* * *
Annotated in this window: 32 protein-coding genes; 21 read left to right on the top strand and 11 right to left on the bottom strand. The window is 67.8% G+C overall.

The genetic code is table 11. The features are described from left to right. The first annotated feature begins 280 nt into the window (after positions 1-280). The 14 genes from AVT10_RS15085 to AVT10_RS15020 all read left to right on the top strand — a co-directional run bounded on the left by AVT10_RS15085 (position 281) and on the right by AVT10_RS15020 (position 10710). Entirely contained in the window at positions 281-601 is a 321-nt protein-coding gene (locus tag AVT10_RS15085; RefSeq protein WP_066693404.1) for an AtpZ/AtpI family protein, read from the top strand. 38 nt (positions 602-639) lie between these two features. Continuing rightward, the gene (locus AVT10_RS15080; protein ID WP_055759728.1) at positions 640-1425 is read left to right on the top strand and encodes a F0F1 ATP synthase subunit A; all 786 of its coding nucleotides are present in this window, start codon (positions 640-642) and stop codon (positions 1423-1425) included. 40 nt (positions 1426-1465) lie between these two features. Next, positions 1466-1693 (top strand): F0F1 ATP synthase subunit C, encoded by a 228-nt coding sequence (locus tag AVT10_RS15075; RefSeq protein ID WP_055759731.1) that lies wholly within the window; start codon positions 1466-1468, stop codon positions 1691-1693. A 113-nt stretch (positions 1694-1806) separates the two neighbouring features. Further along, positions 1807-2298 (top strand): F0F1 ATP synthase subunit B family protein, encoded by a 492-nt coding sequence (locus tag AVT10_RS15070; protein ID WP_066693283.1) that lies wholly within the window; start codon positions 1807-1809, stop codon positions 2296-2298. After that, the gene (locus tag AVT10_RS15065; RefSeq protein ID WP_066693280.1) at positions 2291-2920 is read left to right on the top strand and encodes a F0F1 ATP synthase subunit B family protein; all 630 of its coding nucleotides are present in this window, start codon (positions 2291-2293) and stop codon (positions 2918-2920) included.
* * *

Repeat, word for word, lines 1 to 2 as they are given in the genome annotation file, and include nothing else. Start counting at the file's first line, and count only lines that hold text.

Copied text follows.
Annotated in this window: 32 protein-coding genes; 21 read left to right on the top strand and 11 right to left on the bottom strand. The window is 67.8% G+C overall.

The genetic code is table 11. The features are described from left to right. The first annotated feature begins 280 nt into the window (after positions 1-280). The 14 genes from AVT10_RS15085 to AVT10_RS15020 all read left to right on the top strand — a co-directional run bounded on the left by AVT10_RS15085 (position 281) and on the right by AVT10_RS15020 (position 10710). Entirely contained in the window at positions 281-601 is a 321-nt protein-coding gene (locus tag AVT10_RS15085; RefSeq protein WP_066693404.1) for an AtpZ/AtpI family protein, read from the top strand. 38 nt (positions 602-639) lie between these two features. Continuing rightward, the gene (locus AVT10_RS15080; protein ID WP_055759728.1) at positions 640-1425 is read left to right on the top strand and encodes a F0F1 ATP synthase subunit A; all 786 of its coding nucleotides are present in this window, start codon (positions 640-642) and stop codon (positions 1423-1425) included. 40 nt (positions 1426-1465) lie between these two features. Next, positions 1466-1693 (top strand): F0F1 ATP synthase subunit C, encoded by a 228-nt coding sequence (locus tag AVT10_RS15075; RefSeq protein ID WP_055759731.1) that lies wholly within the window; start codon positions 1466-1468, stop codon positions 1691-1693. A 113-nt stretch (positions 1694-1806) separates the two neighbouring features. Further along, positions 1807-2298 (top strand): F0F1 ATP synthase subunit B family protein, encoded by a 492-nt coding sequence (locus tag AVT10_RS15070; protein ID WP_066693283.1) that lies wholly within the window; start codon positions 1807-1809, stop codon positions 2296-2298. After that, the gene (locus tag AVT10_RS15065; RefSeq protein ID WP_066693280.1) at positions 2291-2920 is read left to right on the top strand and encodes a F0F1 ATP synthase subunit B family protein; all 630 of its coding nucleotides are present in this window, start codon (positions 2291-2293) and stop codon (positions 2918-2920) included.